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Monthly Column: National POW/MIA Recognition Day

POW/MIA stands for prisoner of war and missing in action. In the United States, National POW/MIA Recognition Day is observed on the third Friday of September each year. On this day, we remember all the servicemen and women who were prisoners of war (POWs) and those who are still missing in action (MIA), as well as their families.

POW/MIA Recognition Day was established by President Jimmy Carter in 1979. The resolution was passed after the families of the more than 2,500 Vietnam War POW/MIAs pushed for full accountability. Since then, each year on this day, each president has signed an annual proclamation for the commemoration.

It is disheartening to see that there are still more than 81,000 Americans missing from WWII, the Korean War, the Vietnam War, the Cold War, and the Gulf Wars and other conflicts. The task of finding our missing in action has been undertaken by the Defense POW/MIA Accounting Agency. They work tirelessly to provide information to the families of these servicemen and women as well as our country.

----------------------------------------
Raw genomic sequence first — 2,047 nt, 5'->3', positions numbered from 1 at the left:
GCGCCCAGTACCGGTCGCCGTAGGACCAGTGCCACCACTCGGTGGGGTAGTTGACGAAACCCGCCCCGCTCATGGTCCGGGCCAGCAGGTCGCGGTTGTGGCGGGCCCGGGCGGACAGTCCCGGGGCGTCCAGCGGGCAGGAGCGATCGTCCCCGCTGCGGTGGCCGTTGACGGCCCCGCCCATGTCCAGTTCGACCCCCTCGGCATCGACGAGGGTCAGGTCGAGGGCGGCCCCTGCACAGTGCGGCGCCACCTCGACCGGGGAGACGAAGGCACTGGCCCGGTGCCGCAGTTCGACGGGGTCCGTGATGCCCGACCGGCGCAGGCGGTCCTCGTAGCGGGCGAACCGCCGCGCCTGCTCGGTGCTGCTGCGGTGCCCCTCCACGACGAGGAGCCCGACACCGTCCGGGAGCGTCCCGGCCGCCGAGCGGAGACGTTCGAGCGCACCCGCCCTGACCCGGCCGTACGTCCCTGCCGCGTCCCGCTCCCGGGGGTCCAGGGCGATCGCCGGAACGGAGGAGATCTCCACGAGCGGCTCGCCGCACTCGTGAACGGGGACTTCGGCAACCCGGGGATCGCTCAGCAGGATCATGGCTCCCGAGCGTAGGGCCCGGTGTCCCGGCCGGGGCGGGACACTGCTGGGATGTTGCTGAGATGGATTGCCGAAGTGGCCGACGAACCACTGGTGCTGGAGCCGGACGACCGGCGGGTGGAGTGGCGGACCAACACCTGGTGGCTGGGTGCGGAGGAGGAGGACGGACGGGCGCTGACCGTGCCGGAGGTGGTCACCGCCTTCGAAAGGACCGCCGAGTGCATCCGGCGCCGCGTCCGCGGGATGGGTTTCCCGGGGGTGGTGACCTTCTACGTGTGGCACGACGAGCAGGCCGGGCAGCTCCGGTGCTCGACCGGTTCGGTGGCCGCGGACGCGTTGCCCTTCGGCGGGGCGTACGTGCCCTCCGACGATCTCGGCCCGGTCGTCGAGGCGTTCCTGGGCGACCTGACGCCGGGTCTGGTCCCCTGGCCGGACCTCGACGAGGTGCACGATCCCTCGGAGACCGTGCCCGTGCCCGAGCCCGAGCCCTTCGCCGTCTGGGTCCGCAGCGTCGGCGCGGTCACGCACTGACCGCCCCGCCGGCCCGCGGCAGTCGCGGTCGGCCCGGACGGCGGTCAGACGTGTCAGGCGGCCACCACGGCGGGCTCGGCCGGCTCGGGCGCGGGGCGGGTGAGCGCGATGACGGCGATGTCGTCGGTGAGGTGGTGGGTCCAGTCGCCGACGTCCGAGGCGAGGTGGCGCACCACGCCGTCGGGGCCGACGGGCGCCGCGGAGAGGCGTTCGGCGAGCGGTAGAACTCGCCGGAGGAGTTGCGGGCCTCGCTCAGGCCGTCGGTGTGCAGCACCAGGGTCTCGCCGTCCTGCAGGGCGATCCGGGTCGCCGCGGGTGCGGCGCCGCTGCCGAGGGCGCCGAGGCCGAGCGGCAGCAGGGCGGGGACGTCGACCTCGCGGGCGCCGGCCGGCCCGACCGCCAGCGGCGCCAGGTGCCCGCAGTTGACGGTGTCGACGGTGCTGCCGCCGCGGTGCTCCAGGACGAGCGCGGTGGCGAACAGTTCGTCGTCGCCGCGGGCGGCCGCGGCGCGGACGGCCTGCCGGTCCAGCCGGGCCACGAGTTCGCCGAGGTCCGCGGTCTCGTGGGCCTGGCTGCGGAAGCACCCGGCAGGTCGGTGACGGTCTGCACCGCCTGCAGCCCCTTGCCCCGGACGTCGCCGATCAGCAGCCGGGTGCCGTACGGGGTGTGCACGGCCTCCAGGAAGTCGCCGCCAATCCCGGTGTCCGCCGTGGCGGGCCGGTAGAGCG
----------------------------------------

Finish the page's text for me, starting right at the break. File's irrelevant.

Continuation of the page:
Throughout September, you may see the POW/MIA flag displayed. The face of the flag has a silhouette of a prisoner of war before a guard tower and barbed wire in white and black.  “POW/MIA” appears above the silhouette and the words “YOU ARE NOT FORGOTTEN” appear below the silhouette. The flag is in black and white to represent sorrow, anxiety, and hope.

Displaying the POW/MIA flag is one way to honor our military personnel who were taken prisoner or are missing in action. You may also want to show your support of National POW/MIA Recognition Day by attending veteran rallies or events that honor POWs and MIAs in your community with your family and learning more about the POW/MIA remembrance movement and its history.

Another option to honor our POWs and MIAs is to visit memorials dedicated to the POWs and MIAs.

There is a commemorative chair at Emancipation Hall in the Capitol Visitor Center in Washington, D.C. which has the following statement engraved on it:

Let this empty chair serve as a memorial to those who served in the military of our great nation but have not returned home to us.

They are Prisoners of War and Missing in Action.

America will forever be grateful for your bravery and sacrifice in service to our nation. We will never forget.

There is also a Flame of Hope monument located in Virginia Beach, Virginia. This monument was created for the Vietnam prisoners of war and those missing in action. There is a flame that burns continuously and will remain burning until the return of all POW and MIAs.

There are many ways to show support, but one of the most important is to forever remember the sacrifices that our veterans make for us every day in order for us to live in a country where we enjoy freedom.

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